Just FYI: Food Allergies Suck

At the risk of sounding like a mommyblogger: It's difficult to hear yet another thing your child's food allergies prevent.  Honestly, at times, it feels like my kids are going to end-up in some Food Allergy ghetto wearing a medical alert bracelet staring out through plexiglass at kids luxuriating with their peanut butter, quiche, and potato salad.

Yeah, I'm sad.  This is part of my process of getting over it, so bear with me.

Grace is 3 years old.  She's active, sensory "enhanced" (let's say), impulsive, and quite intelligent.  Channelled appropriately, those are all great qualities.  As it stands, I'm just glad when I come home and the house hasn't burned down.  She's shown a proclivity for sharp objects, flammable microwaves, and plumbing problems.

Anyway, 2 weeks ago, I got the ball rolling to get her into the new child care center/preschool we have onsite exclusively for employees.   The place is brand new, and it's nothing short of magical.  Seriously, I halfway expected St. Peter to greet us at one door and a choir of angels to suffuse the halls with music.  It's That Nice.

So, we paid the application fee and filled out the paperwork.  Today was supposed to be the final intake, meet the teacher, get a badge, and set a schedule day.  So, we start going over Grace's food allergies.

"So, she can be in the room with eggs, right?"

"No," my wife emphasized, "She breaks out if she's in proximity and swells-up like a balloon if she even touches them."  (The list at the moment is: Eggs, peanuts, tree nuts, milk/dairy, chicken, potatoes, garlic, and daddies with beards.)

[Staff exchange worried glances]

"Uhh...We serve eggs in open bowls in the room 'family style' two or three times a week in lieu of snacks.  Eggs are a great source of protein and we have the kids serve themselves..."  She proceeded to discuss open dishes of eggs, carafes of milk, and quiche prepared onsite.

Whitney got it immediately, but the palaver carried on for about 5 minutes until I finally understood the director and her staff were making sincere apologies, "This doesn't sound like a safe environment for her.  We're just concerned for her safety."  In other words: We can't keep your daughter safe with the way we do things.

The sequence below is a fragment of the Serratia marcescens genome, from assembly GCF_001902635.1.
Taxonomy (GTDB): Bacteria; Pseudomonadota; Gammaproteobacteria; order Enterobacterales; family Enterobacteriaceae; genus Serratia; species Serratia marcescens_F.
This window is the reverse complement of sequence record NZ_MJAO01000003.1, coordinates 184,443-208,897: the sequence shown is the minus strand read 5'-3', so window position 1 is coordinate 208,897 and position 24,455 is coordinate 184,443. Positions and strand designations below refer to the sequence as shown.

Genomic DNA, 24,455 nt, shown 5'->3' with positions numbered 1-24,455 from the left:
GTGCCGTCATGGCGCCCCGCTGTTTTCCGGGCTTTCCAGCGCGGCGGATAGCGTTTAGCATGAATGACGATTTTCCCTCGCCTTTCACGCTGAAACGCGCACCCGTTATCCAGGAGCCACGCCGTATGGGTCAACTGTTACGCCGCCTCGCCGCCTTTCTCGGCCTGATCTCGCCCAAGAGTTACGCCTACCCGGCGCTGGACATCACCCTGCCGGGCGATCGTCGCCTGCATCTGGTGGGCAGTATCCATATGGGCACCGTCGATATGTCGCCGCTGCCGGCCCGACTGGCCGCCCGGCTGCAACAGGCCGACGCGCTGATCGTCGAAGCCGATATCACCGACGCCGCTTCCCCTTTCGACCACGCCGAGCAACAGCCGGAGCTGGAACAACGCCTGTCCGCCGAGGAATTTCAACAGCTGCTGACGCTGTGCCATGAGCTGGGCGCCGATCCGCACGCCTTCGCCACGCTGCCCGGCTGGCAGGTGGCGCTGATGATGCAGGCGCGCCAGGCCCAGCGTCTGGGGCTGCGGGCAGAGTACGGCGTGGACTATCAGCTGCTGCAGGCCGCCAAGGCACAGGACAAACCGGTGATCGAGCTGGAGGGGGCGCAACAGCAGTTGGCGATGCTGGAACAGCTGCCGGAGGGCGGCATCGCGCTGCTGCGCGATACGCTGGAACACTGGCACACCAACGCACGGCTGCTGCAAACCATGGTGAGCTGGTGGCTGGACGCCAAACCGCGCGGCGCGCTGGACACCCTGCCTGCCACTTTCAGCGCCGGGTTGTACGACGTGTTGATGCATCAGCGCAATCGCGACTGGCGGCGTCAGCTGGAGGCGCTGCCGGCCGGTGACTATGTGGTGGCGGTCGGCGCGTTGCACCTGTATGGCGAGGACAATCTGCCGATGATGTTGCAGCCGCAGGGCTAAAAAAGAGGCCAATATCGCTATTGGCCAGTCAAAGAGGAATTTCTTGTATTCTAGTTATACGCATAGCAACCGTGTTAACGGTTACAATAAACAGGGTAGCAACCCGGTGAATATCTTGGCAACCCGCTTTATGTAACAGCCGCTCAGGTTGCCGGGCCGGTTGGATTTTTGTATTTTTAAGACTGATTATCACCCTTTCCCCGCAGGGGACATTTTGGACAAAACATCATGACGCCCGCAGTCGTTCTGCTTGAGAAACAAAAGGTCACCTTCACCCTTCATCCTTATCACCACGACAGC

So yeah, that awesome, work-subsidized preschool with the great facilities, highly trained teachers, and focus on Montessori learning styles?  My daughter can't go; she probably can't be in the same building.

My mood flopped from mild bemusement at the process (we were in a conference room with like an 'interview panel' of women) to bitter disappointment.  Once the shock wore off, I was sad, disappointed, and angry all at once.  I tried to keep a grip on myself and keep perspective, but I failed.  As we got into the car, Whitney (gently) said: "You know that was super rude, right?"

"Yeah, I'll apologize once I calm down."

I'm disappointed, but it might turn-out to be a blessing.  We've already enrolled her in a summer program in Georgetown and for the Fall term there as well, and Whitney came away with a strong indication that is where she needed to be.  We have bills to pay, and work to do on the house in the interim.

If I take a hard look at it, this whole thing was me trying to control the situation.  I kept insisting on the work preschool, to the point of causing an argument about it last Saturday.  I was forcing the issue, and I was wrong. I also wanted to have a little extra time each day with my (last, quickly growing-up) little girl before she got bigger, to get to see her play at lunch and things like that.  Ultimately, both are just me being selfish.  Maybe God just knew how fractious and distracted Daddy can be on that ride to and from work and kept us both away from it, but I'm still disappointed I don't get to at least try.


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